13 May 2007

Pope Tells Priests: Leave Politics To The Vatican

We're just so much better at it, obviously:
The Pope said both Marxism and capitalism had done great harm in Latin America, home to nearly half of the world's 1.1 billion Catholics, and that people were losing their dignity through "drugs, alcohol and deceptive illusions of happiness"...

Indigenous peoples welcomed the arrival of European priests as they were "silently longing" for the Christian faith, and embracing it purified them, the Pope said in the last major speech of his trip before leaving Brazil on Sunday night.
In the past 50 years, the Catholic Church has stood firmly behind the rightwing regimes of Chile's Pinochet, the Argentine Generals who "disappeared" their opponents, and many other US-backed dictatorships. Not surprisingly, Church numbers have been dwindling rapidly ever since.

Now, as the continent embraces anti-US socialist governments, local priests have turned to "liberation theology" as a way to make the Christian message relevant to South America's impoverished masses. The current Pope has been a leading opponent:
Former Cardinal Ratzinger, now Pope Benedict XVI, strongly opposed certain elements of liberation theology. Through the Congregation for the Doctrine of the Faith, led by Ratzinger, the Vatican twice condemned the liberationist acceptance of Marxism and violence (first in 1984 and again in 1986). Leonardo Boff, for example, was suspended, while others were reputedly reduced to silence. However, Ratzinger has also praised those strands of the movement which reject violence and instead "[stress] the responsibility which Christians necessarily bear for the poor and oppressed." [3]

In March 1983, Cardinal Ratzinger made "ten observations" on aspects of Gutiérrez's theology, including accusing Gutiérrez of politically interpreting the Bible and of supporting a temporal messianism. Ratzinger also declared that the influence of Marxism was proven by the predominance accorded to orthopraxis over orthodoxy. Finally, this document states that these conceptions necessarily uphold a similar class conflict inside the Church, which logically leads to a rejection of hierarchy. During the 1980s and 1990s, Ratzinger continued his condemnation of these strains within liberation theology, prohibiting some dissident priests from teaching the doctrines in the Catholic Church's name and excommunicating Tissa Balasuriya in Sri Lanka for doing exactly that. Under his influence, theological formation schools were prohibited from using the Catholic Church's organization and grounds to teach these condemned theological formulations.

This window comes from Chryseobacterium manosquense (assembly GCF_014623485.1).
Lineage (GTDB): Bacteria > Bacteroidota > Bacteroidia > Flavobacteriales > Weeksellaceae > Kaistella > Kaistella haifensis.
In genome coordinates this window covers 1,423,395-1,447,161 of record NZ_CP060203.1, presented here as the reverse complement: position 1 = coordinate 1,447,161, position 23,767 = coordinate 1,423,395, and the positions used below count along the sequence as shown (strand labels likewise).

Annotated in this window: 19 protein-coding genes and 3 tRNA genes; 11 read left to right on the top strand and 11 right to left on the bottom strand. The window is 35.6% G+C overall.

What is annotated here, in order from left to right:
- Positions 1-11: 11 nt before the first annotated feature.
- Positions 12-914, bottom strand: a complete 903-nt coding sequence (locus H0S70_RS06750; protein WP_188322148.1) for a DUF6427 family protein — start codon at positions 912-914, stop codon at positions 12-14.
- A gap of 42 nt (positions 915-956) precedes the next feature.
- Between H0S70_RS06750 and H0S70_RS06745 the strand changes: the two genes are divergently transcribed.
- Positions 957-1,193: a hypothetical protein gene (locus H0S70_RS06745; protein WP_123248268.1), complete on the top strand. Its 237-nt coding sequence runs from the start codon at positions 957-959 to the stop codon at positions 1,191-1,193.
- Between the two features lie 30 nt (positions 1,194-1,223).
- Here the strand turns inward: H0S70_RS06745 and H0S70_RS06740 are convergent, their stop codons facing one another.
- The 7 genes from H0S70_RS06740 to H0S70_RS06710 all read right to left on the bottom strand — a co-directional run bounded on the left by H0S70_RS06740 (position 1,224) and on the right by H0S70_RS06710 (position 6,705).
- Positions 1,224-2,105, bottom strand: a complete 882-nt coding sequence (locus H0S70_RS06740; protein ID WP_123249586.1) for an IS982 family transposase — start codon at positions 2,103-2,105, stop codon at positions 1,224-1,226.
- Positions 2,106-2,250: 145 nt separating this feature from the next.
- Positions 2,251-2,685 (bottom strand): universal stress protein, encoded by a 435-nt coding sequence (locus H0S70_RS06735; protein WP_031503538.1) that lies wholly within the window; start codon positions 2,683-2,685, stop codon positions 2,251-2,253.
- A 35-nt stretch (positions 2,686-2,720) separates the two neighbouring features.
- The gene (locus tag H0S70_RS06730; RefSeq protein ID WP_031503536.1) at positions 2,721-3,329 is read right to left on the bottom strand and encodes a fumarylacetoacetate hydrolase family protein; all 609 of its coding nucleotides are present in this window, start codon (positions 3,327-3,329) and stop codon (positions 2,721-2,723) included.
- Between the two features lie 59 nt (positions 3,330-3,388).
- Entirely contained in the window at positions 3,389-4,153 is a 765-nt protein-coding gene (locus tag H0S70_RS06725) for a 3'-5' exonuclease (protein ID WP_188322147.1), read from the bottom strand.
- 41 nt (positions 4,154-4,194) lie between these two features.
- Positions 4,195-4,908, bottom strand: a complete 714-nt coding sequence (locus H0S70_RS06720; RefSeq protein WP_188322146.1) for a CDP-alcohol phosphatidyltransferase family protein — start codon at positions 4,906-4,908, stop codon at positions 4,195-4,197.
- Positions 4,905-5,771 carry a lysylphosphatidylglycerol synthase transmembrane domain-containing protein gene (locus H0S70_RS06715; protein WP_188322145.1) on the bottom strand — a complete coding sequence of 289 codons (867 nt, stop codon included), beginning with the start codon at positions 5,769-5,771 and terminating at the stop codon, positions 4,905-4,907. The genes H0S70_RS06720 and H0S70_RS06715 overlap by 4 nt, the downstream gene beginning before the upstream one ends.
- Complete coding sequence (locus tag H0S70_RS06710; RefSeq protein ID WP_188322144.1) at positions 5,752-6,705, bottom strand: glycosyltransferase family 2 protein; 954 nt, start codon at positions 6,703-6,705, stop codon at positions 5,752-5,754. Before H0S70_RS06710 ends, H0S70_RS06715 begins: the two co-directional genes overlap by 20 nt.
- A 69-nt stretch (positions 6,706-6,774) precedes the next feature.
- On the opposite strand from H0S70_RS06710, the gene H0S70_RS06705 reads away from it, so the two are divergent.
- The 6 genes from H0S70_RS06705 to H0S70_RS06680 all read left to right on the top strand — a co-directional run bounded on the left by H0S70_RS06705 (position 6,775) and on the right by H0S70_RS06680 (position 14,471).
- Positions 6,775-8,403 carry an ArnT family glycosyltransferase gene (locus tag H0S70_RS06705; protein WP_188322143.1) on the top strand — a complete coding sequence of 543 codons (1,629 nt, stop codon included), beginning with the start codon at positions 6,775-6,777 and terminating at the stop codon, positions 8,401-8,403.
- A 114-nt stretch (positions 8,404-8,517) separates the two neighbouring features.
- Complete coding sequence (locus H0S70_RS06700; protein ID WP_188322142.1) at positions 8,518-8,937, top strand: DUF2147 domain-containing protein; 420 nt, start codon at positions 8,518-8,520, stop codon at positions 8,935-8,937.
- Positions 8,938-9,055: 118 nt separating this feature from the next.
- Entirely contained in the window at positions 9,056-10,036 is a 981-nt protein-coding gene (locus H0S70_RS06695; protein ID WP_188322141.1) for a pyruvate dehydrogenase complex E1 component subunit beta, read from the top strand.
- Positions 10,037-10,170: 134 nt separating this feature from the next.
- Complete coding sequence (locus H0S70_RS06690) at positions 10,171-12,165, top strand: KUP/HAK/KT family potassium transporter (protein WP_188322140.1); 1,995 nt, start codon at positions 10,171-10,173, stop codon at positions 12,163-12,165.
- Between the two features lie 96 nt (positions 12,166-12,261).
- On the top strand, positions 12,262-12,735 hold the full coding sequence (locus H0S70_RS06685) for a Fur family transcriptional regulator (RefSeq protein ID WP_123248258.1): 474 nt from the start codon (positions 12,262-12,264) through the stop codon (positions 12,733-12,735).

Hmmn, looks like lots of anti-Marxist statements, but precious little about the evils of Capitalism. No wonder Ratzinger's speech drew a crowd of only 100,000 rather than the predicted half a million. Many Brazilians may be poor and uneducated, but that doesn't mean they are stupid.

I wonder what Tony Abbott thinks?

PS: Anyone interested in this story might also be interested in this post from my blogged travel adventures in South America, circa 1990, Gandhi's Journey:
We finished eating and returned the way we had come. The doorways were now filling with beggars, shapeless lumps of cardboard, cloth and newspaper lined the streets. A toothless woman on the dirt patch of a traffic island had built a small fire and was cooking something which looked like a skinned rat. She hobbled down to the gutter, scooped some water into a tin can, and began to boil it. Between the branches of a wasted bush behind her, a piece of plastic was propped up with sticks to provide shelter.

"Would you have some money for a candle, Señor?"

We were standing outside a church. I gave Herminia a few coins and followed her inside, feeling awkwardly intrusive in my tourist garb. Herminia lit two candles and handed me one.

It was the week before Easter and the church was crowded with worshippers. They stood in silence, many holding candles. Most were dressed in beggar´s clothes, but their faces now possessed saintly dignity, glowing in the reflected candlelight. The church was ancient, its red brickwork crumbling, yet the walls danced with the light and the cieling was alive with the energy of a thousand flames. This was their refuge and their hope. When we stepped outside again, the darkness was momentarily overwhelming.
The Church has a lot to answer for. And not just the anti-Muslim Crusades.